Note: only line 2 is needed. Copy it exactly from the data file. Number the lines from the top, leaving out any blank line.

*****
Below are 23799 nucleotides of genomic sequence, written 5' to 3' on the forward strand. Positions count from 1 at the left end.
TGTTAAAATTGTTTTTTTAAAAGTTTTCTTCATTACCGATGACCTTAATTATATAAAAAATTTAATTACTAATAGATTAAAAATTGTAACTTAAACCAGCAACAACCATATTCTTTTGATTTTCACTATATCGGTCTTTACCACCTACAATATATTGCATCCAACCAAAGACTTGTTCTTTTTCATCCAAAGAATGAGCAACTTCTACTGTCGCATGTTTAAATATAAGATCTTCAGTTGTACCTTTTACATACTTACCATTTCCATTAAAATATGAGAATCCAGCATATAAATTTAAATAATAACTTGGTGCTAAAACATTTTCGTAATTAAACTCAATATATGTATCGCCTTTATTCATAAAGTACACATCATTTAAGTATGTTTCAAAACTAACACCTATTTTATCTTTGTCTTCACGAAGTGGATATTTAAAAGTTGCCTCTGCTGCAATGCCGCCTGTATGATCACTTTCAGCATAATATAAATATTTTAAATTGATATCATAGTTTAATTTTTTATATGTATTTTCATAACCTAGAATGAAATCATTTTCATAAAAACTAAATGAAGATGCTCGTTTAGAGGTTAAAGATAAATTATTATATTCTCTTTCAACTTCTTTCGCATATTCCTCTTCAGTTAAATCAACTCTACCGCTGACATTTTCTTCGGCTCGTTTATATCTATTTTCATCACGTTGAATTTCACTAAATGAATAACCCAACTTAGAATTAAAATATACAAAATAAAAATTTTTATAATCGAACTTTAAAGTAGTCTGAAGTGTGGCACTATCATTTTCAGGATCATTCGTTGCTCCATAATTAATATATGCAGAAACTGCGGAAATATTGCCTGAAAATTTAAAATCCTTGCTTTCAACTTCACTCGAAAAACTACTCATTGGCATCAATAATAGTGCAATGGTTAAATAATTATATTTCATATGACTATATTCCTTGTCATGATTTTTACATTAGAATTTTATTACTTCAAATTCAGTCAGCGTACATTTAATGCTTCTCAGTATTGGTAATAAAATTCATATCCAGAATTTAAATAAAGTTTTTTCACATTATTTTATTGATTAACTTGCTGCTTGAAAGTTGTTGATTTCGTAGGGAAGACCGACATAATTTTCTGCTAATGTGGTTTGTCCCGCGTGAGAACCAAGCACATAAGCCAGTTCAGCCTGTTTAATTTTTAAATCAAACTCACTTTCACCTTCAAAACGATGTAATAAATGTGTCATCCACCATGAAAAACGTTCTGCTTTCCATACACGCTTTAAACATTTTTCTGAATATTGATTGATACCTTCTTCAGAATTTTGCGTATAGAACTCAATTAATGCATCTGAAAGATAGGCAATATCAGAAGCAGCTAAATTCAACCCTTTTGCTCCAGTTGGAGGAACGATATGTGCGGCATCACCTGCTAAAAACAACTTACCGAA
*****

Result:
TGTTAAAATTGTTTTTTTAAAAGTTTTCTTCATTACCGATGACCTTAATTATATAAAAAATTTAATTACTAATAGATTAAAAATTGTAACTTAAACCAGCAACAACCATATTCTTTTGATTTTCACTATATCGGTCTTTACCACCTACAATATATTGCATCCAACCAAAGACTTGTTCTTTTTCATCCAAAGAATGAGCAACTTCTACTGTCGCATGTTTAAATATAAGATCTTCAGTTGTACCTTTTACATACTTACCATTTCCATTAAAATATGAGAATCCAGCATATAAATTTAAATAATAACTTGGTGCTAAAACATTTTCGTAATTAAACTCAATATATGTATCGCCTTTATTCATAAAGTACACATCATTTAAGTATGTTTCAAAACTAACACCTATTTTATCTTTGTCTTCACGAAGTGGATATTTAAAAGTTGCCTCTGCTGCAATGCCGCCTGTATGATCACTTTCAGCATAATATAAATATTTTAAATTGATATCATAGTTTAATTTTTTATATGTATTTTCATAACCTAGAATGAAATCATTTTCATAAAAACTAAATGAAGATGCTCGTTTAGAGGTTAAAGATAAATTATTATATTCTCTTTCAACTTCTTTCGCATATTCCTCTTCAGTTAAATCAACTCTACCGCTGACATTTTCTTCGGCTCGTTTATATCTATTTTCATCACGTTGAATTTCACTAAATGAATAACCCAACTTAGAATTAAAATATACAAAATAAAAATTTTTATAATCGAACTTTAAAGTAGTCTGAAGTGTGGCACTATCATTTTCAGGATCATTCGTTGCTCCATAATTAATATATGCAGAAACTGCGGAAATATTGCCTGAAAATTTAAAATCCTTGCTTTCAACTTCACTCGAAAAACTACTCATTGGCATCAATAATAGTGCAATGGTTAAATAATTATATTTCATATGACTATATTCCTTGTCATGATTTTTACATTAGAATTTTATTACTTCAAATTCAGTCAGCGTACATTTAATGCTTCTCAGTATTGGTAATAAAATTCATATCCAGAATTTAAATAAAGTTTTTTCACATTATTTTATTGATTAACTTGCTGCTTGAAAGTTGTTGATTTCGTAGGGAAGACCGACATAATTTTCTGCTAATGTGGTTTGTCCCGCGTGAGAACCAAGCACATAAGCCAGTTCAGCCTGTTTAATTTTTAAATCAAACTCACTTTCACCTTCAAAACGATGTAATAAATGTGTCATCCACCATGAAAAACGTTCTGCTTTCCATACACGCTTTAAACATTTTTCTGAATATTGATTGATACCTTCTTCAGAATTTTGCGTATAGAACTCAATTAATGCATCTGAAAGATAGGCAATATCAGAAGCAGCTAAATTCAACCCTTTTGCTCCAGTTGGAGGAACGATATGTGCGGCATCACCTGCTAAAAACAACTTACCGAA